While church disputes don’t usually turn into legal fights, Herron is among several pastors and ministry leaders who have filed defamation suits in recent years. These kinds of cases are costly and often drag out for years, grinding down victims and denominations trying to separately enforce church discipline. Civil proceedings during a church trial mean that witnesses in the church trial might be afraid of testifying for fear of being sued, or of other consequences in the civil trial. Civil cases also require extensive evidence gathering ...

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Why I’m Raising My Kid In the Front Pew

The greatest gift my parents passed on was a lived-out faith. I want to do the same for my daughter.

Before our daughter, Hildegaard, was born, my husband and I discussed the weight of raising a pastor’s kid.

We wrestled with the fact that kids who grow up in ministry are often placed under extra scrutiny—and many end up bitter with the church, walking away from the Christian faith altogether.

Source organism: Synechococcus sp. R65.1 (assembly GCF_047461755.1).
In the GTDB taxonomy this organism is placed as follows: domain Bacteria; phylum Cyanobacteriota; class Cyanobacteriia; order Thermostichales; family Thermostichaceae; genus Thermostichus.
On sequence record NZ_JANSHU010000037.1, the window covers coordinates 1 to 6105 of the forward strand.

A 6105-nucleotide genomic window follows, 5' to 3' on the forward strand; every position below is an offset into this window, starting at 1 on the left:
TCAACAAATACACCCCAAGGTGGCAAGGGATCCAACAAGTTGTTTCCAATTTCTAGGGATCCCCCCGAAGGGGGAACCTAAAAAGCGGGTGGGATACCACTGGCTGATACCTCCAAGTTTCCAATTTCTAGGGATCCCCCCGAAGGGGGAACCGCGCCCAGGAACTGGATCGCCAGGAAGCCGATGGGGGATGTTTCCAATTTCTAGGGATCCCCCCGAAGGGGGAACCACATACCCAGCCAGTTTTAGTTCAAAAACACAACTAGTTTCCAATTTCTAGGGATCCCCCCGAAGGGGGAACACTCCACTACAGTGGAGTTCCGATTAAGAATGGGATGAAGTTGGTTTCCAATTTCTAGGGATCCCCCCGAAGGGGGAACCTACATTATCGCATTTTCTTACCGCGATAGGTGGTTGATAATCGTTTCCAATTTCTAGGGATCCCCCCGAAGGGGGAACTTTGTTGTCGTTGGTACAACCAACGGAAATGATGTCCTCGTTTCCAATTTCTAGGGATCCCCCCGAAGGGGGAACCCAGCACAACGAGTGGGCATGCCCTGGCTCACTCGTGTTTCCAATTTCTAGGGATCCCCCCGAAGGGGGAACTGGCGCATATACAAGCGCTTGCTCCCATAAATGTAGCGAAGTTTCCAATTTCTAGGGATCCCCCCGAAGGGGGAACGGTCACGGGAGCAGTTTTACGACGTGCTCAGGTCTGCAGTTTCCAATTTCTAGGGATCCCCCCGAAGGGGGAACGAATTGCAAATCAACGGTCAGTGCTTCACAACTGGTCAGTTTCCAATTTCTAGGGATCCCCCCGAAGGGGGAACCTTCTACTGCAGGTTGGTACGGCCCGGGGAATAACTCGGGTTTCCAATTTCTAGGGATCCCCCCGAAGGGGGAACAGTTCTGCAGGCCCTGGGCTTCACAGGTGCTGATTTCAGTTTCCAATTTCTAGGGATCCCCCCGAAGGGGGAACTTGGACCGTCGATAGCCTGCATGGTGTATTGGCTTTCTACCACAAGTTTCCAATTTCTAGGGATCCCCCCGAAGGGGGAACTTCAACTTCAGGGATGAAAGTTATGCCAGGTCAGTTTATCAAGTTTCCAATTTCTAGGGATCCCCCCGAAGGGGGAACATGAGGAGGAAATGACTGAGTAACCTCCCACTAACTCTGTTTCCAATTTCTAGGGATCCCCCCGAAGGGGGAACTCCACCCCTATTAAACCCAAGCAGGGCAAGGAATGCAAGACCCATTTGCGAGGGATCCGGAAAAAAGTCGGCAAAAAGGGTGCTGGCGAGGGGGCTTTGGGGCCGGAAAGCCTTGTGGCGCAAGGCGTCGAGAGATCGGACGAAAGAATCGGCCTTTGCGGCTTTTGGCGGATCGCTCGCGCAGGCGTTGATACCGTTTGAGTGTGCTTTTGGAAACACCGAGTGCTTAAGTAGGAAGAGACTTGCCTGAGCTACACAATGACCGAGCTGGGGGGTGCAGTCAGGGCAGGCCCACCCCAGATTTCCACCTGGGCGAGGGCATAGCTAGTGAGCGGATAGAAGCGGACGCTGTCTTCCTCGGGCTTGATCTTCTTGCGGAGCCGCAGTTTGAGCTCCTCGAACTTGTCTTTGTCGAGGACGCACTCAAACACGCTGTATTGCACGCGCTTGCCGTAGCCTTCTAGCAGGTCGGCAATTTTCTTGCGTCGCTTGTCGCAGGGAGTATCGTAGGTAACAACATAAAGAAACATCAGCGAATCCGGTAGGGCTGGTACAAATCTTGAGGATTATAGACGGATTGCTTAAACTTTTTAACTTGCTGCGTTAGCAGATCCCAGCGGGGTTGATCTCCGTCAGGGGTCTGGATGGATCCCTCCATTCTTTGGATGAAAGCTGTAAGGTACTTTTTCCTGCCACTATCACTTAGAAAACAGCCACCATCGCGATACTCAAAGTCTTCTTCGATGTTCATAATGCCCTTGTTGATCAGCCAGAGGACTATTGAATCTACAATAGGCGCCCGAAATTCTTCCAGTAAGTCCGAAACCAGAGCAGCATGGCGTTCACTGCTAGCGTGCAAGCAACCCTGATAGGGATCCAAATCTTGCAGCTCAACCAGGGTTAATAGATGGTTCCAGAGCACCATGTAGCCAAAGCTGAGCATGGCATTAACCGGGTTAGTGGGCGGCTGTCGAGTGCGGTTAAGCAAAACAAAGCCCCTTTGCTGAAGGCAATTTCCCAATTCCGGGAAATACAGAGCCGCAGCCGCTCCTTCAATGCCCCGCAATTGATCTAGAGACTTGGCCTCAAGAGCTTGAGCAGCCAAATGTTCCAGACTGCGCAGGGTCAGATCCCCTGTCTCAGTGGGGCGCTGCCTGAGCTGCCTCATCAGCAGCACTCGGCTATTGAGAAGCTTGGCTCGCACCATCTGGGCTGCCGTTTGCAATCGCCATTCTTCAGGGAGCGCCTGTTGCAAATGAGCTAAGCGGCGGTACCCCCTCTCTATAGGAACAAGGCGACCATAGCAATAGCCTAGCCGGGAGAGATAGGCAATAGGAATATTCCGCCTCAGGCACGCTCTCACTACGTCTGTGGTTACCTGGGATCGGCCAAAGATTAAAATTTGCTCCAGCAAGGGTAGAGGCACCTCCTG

I am a pastor’s kid myself. I know firsthand the privilege it is to be steeped in the truth of the gospel and the rhythms of church life.

But I also know the constant, albeit unintended, pressure to look right even when you’re not all right—to feign righteousness instead of being honest about your struggles and flaws. In the background, there was always that verse in 1 Timothy, the one about pastors being able to manage their families. My siblings and I knew that our actions could cost my dad his job.

Hilde will inevitably have similar experiences to untangle from growing up in the front row at church.

But one thing missing from the current conversation about the need to deconstruct and sort out our church baggage is the good of an evangelical upbringing—the good of being raised in the church, the privilege of having Christian parents, and the beauty of knowing the gospel before we could walk.

A few months back, I asked my Christian Twitter followers to share which aspects of their faith they want to repeat with their children. I received over a hundred replies, and many admitted that—although their own relationship with the church may currently be tenuous—they knew they wanted their children to experience Christian community, to have a grasp of Scripture, and to be able to talk honestly about grief, faith, and doubt.